Churches, Charities, and Elections

These are highly charged political times.  The level of public political discourse is not the most erudite and leaves much to be desired.  To put it mildly, there is more heat than light these days. 

Times like these are such that nonprofit leaders must be more vigilant than ever about the prohibition against nonprofit organizations from engaging in political campaign activity

Under the Internal Revenue Code, 501(c)(3) organizations, including charities and churches, are prohibited from engaging in political campaign activity.  This was enacted by Congress in 1954 and later strengthened over the years to include a prohibition against issuing statements opposing individual candidates. 

The concept of the prohibition arises from a close reading of Section 501(c)(3), which defines a 501(c)(3) organization as one "which does not participate in, or intervene in (including the publishing or distributing of statements), any political campaign on behalf of (or in opposition to) any candidate for public office."

One may ask why nonprofit leaders should be concerned about violating this rule.

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Nonprofit Law Update: Princeton University Settles Taxpayer Litigation

Princeton University had been engaged in a years long state court battle with a group of Princeton Borough residents who were challenging the University's tax exempt status.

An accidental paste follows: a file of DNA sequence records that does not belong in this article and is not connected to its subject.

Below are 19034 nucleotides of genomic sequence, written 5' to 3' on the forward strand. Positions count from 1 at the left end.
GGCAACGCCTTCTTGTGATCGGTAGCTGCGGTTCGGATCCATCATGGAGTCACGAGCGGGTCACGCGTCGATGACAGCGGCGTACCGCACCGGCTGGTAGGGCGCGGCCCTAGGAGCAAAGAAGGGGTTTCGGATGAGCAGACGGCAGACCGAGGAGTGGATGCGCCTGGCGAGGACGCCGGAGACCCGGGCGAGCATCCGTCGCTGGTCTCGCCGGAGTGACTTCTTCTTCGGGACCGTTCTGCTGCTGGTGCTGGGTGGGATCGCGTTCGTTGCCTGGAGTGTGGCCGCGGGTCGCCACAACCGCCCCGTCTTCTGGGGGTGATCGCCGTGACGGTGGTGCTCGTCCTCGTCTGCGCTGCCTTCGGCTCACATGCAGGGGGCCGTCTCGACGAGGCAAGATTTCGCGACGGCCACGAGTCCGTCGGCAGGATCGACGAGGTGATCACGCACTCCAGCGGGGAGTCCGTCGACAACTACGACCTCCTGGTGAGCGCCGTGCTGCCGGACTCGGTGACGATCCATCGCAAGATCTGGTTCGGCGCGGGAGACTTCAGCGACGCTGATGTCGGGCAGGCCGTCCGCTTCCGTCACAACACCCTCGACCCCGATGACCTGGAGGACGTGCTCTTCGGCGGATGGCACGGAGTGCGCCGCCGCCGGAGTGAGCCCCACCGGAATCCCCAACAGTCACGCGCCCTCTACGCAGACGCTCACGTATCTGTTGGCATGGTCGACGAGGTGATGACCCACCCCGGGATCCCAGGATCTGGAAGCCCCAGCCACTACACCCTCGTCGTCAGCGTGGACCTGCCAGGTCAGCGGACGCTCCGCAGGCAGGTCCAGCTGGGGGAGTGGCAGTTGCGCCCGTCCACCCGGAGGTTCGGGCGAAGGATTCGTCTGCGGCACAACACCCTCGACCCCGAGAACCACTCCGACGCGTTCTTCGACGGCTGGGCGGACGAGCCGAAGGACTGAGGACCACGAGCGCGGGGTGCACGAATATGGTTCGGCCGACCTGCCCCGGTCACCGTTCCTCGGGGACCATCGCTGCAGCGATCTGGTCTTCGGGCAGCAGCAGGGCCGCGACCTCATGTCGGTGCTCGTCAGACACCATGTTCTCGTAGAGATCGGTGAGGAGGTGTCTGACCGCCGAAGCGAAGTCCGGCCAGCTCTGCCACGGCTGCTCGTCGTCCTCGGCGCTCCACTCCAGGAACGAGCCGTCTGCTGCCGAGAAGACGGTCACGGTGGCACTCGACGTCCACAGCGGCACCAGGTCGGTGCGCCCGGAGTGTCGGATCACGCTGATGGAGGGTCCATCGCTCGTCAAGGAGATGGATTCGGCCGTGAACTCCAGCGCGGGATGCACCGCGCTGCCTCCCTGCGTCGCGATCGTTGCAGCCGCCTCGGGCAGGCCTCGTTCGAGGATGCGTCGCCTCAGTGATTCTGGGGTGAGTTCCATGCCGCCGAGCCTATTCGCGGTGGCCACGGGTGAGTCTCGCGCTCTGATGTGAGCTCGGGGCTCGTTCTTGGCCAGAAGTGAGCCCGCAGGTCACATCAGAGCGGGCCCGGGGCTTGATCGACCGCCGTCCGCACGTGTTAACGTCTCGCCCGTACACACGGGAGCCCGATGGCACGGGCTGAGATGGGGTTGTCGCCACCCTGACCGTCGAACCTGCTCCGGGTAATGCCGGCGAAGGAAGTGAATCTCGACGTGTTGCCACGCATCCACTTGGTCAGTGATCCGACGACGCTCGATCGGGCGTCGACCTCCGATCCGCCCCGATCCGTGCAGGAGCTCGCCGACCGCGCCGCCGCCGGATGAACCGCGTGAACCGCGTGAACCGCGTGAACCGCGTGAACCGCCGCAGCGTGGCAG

The gist of the lawsuit was that the residents alleged that because Princeton University distributes millions of dollars of profit from patent royalties to its faculty that the University is not entitled to claim exemption from local property tax.  The Plaintiffs' theory was that they all ended up paying more in taxes because of the University's exemption. 

The University reached settlement with the resident group, and agreed to:

  •  contribute $2 million in 2017 and $1.6 million in the following five years to a fund that will distribute the money to Princeton residents who received a homestead benefit under the New Jersey Homestead Property Tax Credit Act;
  • give $416,700 each year from 2017 through 2019 to the Witherspoon Jackson Development Corporation, which helps fund housing for economically disadvantaged residents; and
  • make a $3.5 million annual contribution to the town of Princeton in 2021 and 2022.

These are large dollars to be sure but obviously represented a way for the University to control the outcome of the litigation.  The loss of real estate tax exemption would have cost the University vastly more than the settlement amount.